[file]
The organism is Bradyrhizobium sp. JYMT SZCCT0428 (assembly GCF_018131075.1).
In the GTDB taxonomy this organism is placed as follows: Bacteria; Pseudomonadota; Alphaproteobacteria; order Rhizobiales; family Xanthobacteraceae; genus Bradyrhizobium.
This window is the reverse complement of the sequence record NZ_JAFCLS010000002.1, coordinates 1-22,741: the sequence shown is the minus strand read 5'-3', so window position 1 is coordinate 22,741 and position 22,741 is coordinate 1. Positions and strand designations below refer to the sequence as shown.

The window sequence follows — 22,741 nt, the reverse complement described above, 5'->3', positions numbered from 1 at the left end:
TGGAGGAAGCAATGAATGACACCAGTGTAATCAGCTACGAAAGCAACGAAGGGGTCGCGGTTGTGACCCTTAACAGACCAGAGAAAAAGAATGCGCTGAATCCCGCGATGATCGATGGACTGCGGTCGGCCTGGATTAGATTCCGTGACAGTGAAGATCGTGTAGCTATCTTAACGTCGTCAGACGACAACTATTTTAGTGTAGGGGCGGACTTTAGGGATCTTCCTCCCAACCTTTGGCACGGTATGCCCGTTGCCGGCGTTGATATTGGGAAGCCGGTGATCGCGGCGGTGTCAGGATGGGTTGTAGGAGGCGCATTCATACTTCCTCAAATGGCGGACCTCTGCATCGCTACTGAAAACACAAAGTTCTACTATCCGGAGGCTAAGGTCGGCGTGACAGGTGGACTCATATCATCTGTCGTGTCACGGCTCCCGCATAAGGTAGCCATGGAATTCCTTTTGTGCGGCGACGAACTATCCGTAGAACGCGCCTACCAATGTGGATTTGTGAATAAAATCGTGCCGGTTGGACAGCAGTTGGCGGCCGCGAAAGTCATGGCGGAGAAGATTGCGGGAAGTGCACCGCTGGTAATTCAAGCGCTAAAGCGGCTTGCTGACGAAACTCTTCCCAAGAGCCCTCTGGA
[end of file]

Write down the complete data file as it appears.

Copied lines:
The organism is Bradyrhizobium sp. JYMT SZCCT0428 (assembly GCF_018131075.1).
In the GTDB taxonomy this organism is placed as follows: Bacteria; Pseudomonadota; Alphaproteobacteria; order Rhizobiales; family Xanthobacteraceae; genus Bradyrhizobium.
This window is the reverse complement of the sequence record NZ_JAFCLS010000002.1, coordinates 1-22,741: the sequence shown is the minus strand read 5'-3', so window position 1 is coordinate 22,741 and position 22,741 is coordinate 1. Positions and strand designations below refer to the sequence as shown.

The window sequence follows — 22,741 nt, the reverse complement described above, 5'->3', positions numbered from 1 at the left end:
TGGAGGAAGCAATGAATGACACCAGTGTAATCAGCTACGAAAGCAACGAAGGGGTCGCGGTTGTGACCCTTAACAGACCAGAGAAAAAGAATGCGCTGAATCCCGCGATGATCGATGGACTGCGGTCGGCCTGGATTAGATTCCGTGACAGTGAAGATCGTGTAGCTATCTTAACGTCGTCAGACGACAACTATTTTAGTGTAGGGGCGGACTTTAGGGATCTTCCTCCCAACCTTTGGCACGGTATGCCCGTTGCCGGCGTTGATATTGGGAAGCCGGTGATCGCGGCGGTGTCAGGATGGGTTGTAGGAGGCGCATTCATACTTCCTCAAATGGCGGACCTCTGCATCGCTACTGAAAACACAAAGTTCTACTATCCGGAGGCTAAGGTCGGCGTGACAGGTGGACTCATATCATCTGTCGTGTCACGGCTCCCGCATAAGGTAGCCATGGAATTCCTTTTGTGCGGCGACGAACTATCCGTAGAACGCGCCTACCAATGTGGATTTGTGAATAAAATCGTGCCGGTTGGACAGCAGTTGGCGGCCGCGAAAGTCATGGCGGAGAAGATTGCGGGAAGTGCACCGCTGGTAATTCAAGCGCTAAAGCGGCTTGCTGACGAAACTCTTCCCAAGAGCCCTCTGGA